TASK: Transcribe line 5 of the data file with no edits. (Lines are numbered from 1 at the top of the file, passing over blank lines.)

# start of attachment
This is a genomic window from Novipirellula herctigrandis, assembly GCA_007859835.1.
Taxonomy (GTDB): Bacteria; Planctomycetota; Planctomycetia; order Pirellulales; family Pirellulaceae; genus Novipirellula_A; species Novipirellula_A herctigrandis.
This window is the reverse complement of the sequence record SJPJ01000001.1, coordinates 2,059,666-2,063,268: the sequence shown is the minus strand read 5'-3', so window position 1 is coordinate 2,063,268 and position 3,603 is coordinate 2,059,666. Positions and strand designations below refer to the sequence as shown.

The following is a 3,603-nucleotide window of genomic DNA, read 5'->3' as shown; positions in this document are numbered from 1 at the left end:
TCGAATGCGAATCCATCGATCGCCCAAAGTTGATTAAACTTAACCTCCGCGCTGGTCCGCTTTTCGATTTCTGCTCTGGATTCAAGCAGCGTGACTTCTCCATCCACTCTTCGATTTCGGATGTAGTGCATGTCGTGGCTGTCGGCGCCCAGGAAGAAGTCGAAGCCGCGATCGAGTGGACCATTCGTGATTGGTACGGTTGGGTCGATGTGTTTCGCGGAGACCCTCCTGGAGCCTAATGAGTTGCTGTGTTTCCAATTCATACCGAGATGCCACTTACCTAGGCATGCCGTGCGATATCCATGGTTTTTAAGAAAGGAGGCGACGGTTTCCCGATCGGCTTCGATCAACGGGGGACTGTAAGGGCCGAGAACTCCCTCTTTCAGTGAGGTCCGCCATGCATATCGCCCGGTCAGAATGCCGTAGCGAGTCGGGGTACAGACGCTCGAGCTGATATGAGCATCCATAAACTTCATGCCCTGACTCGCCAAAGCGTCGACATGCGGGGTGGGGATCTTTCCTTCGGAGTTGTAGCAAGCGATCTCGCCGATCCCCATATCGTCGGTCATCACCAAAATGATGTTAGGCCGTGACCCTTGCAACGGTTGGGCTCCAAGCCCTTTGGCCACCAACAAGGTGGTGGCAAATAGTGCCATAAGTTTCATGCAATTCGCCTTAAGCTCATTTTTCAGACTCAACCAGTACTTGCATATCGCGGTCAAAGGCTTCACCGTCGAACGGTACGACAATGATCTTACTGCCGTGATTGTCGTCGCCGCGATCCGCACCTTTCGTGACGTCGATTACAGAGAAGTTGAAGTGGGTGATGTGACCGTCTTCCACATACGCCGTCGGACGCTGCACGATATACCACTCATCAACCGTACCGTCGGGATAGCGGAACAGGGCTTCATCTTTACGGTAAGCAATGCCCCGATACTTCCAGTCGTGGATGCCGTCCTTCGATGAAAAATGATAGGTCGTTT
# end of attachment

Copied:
TCGAATGCGAATCCATCGATCGCCCAAAGTTGATTAAACTTAACCTCCGCGCTGGTCCGCTTTTCGATTTCTGCTCTGGATTCAAGCAGCGTGACTTCTCCATCCACTCTTCGATTTCGGATGTAGTGCATGTCGTGGCTGTCGGCGCCCAGGAAGAAGTCGAAGCCGCGATCGAGTGGACCATTCGTGATTGGTACGGTTGGGTCGATGTGTTTCGCGGAGACCCTCCTGGAGCCTAATGAGTTGCTGTGTTTCCAATTCATACCGAGATGCCACTTACCTAGGCATGCCGTGCGATATCCATGGTTTTTAAGAAAGGAGGCGACGGTTTCCCGATCGGCTTCGATCAACGGGGGACTGTAAGGGCCGAGAACTCCCTCTTTCAGTGAGGTCCGCCATGCATATCGCCCGGTCAGAATGCCGTAGCGAGTCGGGGTACAGACGCTCGAGCTGATATGAGCATCCATAAACTTCATGCCCTGACTCGCCAAAGCGTCGACATGCGGGGTGGGGATCTTTCCTTCGGAGTTGTAGCAAGCGATCTCGCCGATCCCCATATCGTCGGTCATCACCAAAATGATGTTAGGCCGTGACCCTTGCAACGGTTGGGCTCCAAGCCCTTTGGCCACCAACAAGGTGGTGGCAAATAGTGCCATAAGTTTCATGCAATTCGCCTTAAGCTCATTTTTCAGACTCAACCAGTACTTGCATATCGCGGTCAAAGGCTTCACCGTCGAACGGTACGACAATGATCTTACTGCCGTGATTGTCGTCGCCGCGATCCGCACCTTTCGTGACGTCGATTACAGAGAAGTTGAAGTGGGTGATGTGACCGTCTTCCACATACGCCGTCGGACGCTGCACGATATACCACTCATCAACCGTACCGTCGGGATAGCGGAACAGGGCTTCATCTTTACGGTAAGCAATGCCCCGATACTTCCAGTCGTGGATGCCGTCCTTCGATGAAAAATGATAGGTCGTTT